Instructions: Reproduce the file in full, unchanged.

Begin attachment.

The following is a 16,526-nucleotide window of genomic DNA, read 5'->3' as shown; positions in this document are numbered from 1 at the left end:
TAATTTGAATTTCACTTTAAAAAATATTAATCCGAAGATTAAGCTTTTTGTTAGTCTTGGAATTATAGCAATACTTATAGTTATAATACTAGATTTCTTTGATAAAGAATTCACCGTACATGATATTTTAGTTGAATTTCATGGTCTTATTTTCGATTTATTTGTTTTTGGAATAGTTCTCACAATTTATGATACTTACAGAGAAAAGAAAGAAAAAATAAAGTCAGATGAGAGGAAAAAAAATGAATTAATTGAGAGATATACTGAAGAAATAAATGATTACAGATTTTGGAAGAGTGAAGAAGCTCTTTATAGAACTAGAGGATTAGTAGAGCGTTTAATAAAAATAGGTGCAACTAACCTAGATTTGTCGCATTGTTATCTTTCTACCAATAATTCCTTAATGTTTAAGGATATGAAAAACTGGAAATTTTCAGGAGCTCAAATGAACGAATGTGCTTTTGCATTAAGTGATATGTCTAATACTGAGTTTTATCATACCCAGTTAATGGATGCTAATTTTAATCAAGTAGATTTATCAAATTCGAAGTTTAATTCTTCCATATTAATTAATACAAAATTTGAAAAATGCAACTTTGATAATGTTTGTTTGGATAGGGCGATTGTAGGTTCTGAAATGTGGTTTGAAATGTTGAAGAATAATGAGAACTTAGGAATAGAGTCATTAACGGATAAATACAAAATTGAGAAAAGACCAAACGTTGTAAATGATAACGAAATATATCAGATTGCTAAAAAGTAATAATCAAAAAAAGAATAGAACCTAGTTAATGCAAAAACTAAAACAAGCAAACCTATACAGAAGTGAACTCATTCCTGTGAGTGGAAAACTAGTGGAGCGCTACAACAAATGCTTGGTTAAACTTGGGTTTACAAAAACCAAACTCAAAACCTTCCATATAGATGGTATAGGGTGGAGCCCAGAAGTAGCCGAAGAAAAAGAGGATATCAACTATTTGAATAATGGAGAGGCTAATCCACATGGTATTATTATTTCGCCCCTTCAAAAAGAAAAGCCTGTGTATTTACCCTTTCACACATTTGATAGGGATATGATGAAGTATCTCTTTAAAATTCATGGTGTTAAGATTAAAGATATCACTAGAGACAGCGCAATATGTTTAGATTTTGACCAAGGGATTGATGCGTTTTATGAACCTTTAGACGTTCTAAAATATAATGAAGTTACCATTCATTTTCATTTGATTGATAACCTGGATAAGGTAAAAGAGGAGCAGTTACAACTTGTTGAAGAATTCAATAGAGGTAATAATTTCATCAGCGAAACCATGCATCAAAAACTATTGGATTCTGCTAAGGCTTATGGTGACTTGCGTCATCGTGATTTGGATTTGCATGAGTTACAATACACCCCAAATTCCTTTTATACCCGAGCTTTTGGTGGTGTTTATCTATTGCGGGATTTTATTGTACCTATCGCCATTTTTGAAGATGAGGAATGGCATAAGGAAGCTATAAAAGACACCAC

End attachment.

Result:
The following is a 16,526-nucleotide window of genomic DNA, read 5'->3' as shown; positions in this document are numbered from 1 at the left end:
TAATTTGAATTTCACTTTAAAAAATATTAATCCGAAGATTAAGCTTTTTGTTAGTCTTGGAATTATAGCAATACTTATAGTTATAATACTAGATTTCTTTGATAAAGAATTCACCGTACATGATATTTTAGTTGAATTTCATGGTCTTATTTTCGATTTATTTGTTTTTGGAATAGTTCTCACAATTTATGATACTTACAGAGAAAAGAAAGAAAAAATAAAGTCAGATGAGAGGAAAAAAAATGAATTAATTGAGAGATATACTGAAGAAATAAATGATTACAGATTTTGGAAGAGTGAAGAAGCTCTTTATAGAACTAGAGGATTAGTAGAGCGTTTAATAAAAATAGGTGCAACTAACCTAGATTTGTCGCATTGTTATCTTTCTACCAATAATTCCTTAATGTTTAAGGATATGAAAAACTGGAAATTTTCAGGAGCTCAAATGAACGAATGTGCTTTTGCATTAAGTGATATGTCTAATACTGAGTTTTATCATACCCAGTTAATGGATGCTAATTTTAATCAAGTAGATTTATCAAATTCGAAGTTTAATTCTTCCATATTAATTAATACAAAATTTGAAAAATGCAACTTTGATAATGTTTGTTTGGATAGGGCGATTGTAGGTTCTGAAATGTGGTTTGAAATGTTGAAGAATAATGAGAACTTAGGAATAGAGTCATTAACGGATAAATACAAAATTGAGAAAAGACCAAACGTTGTAAATGATAACGAAATATATCAGATTGCTAAAAAGTAATAATCAAAAAAAGAATAGAACCTAGTTAATGCAAAAACTAAAACAAGCAAACCTATACAGAAGTGAACTCATTCCTGTGAGTGGAAAACTAGTGGAGCGCTACAACAAATGCTTGGTTAAACTTGGGTTTACAAAAACCAAACTCAAAACCTTCCATATAGATGGTATAGGGTGGAGCCCAGAAGTAGCCGAAGAAAAAGAGGATATCAACTATTTGAATAATGGAGAGGCTAATCCACATGGTATTATTATTTCGCCCCTTCAAAAAGAAAAGCCTGTGTATTTACCCTTTCACACATTTGATAGGGATATGATGAAGTATCTCTTTAAAATTCATGGTGTTAAGATTAAAGATATCACTAGAGACAGCGCAATATGTTTAGATTTTGACCAAGGGATTGATGCGTTTTATGAACCTTTAGACGTTCTAAAATATAATGAAGTTACCATTCATTTTCATTTGATTGATAACCTGGATAAGGTAAAAGAGGAGCAGTTACAACTTGTTGAAGAATTCAATAGAGGTAATAATTTCATCAGCGAAACCATGCATCAAAAACTATTGGATTCTGCTAAGGCTTATGGTGACTTGCGTCATCGTGATTTGGATTTGCATGAGTTACAATACACCCCAAATTCCTTTTATACCCGAGCTTTTGGTGGTGTTTATCTATTGCGGGATTTTATTGTACCTATCGCCATTTTTGAAGATGAGGAATGGCATAAGGAAGCTATAAAAGACACCAC